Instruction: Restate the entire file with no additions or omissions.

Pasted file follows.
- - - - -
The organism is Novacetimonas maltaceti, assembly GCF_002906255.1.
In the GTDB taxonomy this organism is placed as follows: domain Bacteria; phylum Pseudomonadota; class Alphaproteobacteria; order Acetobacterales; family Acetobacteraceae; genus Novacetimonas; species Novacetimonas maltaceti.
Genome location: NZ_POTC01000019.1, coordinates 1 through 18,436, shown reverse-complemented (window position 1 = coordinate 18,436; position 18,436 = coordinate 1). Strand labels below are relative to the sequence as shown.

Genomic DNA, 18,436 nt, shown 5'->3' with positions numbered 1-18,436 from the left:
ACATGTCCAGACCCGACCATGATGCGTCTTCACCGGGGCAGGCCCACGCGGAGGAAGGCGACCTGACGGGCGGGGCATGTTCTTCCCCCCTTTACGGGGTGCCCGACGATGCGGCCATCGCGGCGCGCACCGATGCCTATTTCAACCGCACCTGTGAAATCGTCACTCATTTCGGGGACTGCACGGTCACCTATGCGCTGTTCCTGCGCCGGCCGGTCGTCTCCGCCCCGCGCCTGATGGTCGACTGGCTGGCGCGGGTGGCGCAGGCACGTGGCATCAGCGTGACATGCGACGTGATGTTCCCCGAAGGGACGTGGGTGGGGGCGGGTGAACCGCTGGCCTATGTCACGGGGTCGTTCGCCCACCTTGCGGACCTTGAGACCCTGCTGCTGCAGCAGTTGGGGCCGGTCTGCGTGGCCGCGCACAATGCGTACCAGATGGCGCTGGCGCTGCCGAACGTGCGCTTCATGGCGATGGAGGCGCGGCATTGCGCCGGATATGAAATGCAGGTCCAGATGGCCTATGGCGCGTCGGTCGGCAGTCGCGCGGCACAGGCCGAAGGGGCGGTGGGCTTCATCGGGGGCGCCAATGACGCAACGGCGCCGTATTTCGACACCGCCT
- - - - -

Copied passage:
The organism is Novacetimonas maltaceti, assembly GCF_002906255.1.
In the GTDB taxonomy this organism is placed as follows: domain Bacteria; phylum Pseudomonadota; class Alphaproteobacteria; order Acetobacterales; family Acetobacteraceae; genus Novacetimonas; species Novacetimonas maltaceti.
Genome location: NZ_POTC01000019.1, coordinates 1 through 18,436, shown reverse-complemented (window position 1 = coordinate 18,436; position 18,436 = coordinate 1). Strand labels below are relative to the sequence as shown.

Genomic DNA, 18,436 nt, shown 5'->3' with positions numbered 1-18,436 from the left:
ACATGTCCAGACCCGACCATGATGCGTCTTCACCGGGGCAGGCCCACGCGGAGGAAGGCGACCTGACGGGCGGGGCATGTTCTTCCCCCCTTTACGGGGTGCCCGACGATGCGGCCATCGCGGCGCGCACCGATGCCTATTTCAACCGCACCTGTGAAATCGTCACTCATTTCGGGGACTGCACGGTCACCTATGCGCTGTTCCTGCGCCGGCCGGTCGTCTCCGCCCCGCGCCTGATGGTCGACTGGCTGGCGCGGGTGGCGCAGGCACGTGGCATCAGCGTGACATGCGACGTGATGTTCCCCGAAGGGACGTGGGTGGGGGCGGGTGAACCGCTGGCCTATGTCACGGGGTCGTTCGCCCACCTTGCGGACCTTGAGACCCTGCTGCTGCAGCAGTTGGGGCCGGTCTGCGTGGCCGCGCACAATGCGTACCAGATGGCGCTGGCGCTGCCGAACGTGCGCTTCATGGCGATGGAGGCGCGGCATTGCGCCGGATATGAAATGCAGGTCCAGATGGCCTATGGCGCGTCGGTCGGCAGTCGCGCGGCACAGGCCGAAGGGGCGGTGGGCTTCATCGGGGGCGCCAATGACGCAACGGCGCCGTATTTCGACACCGCCT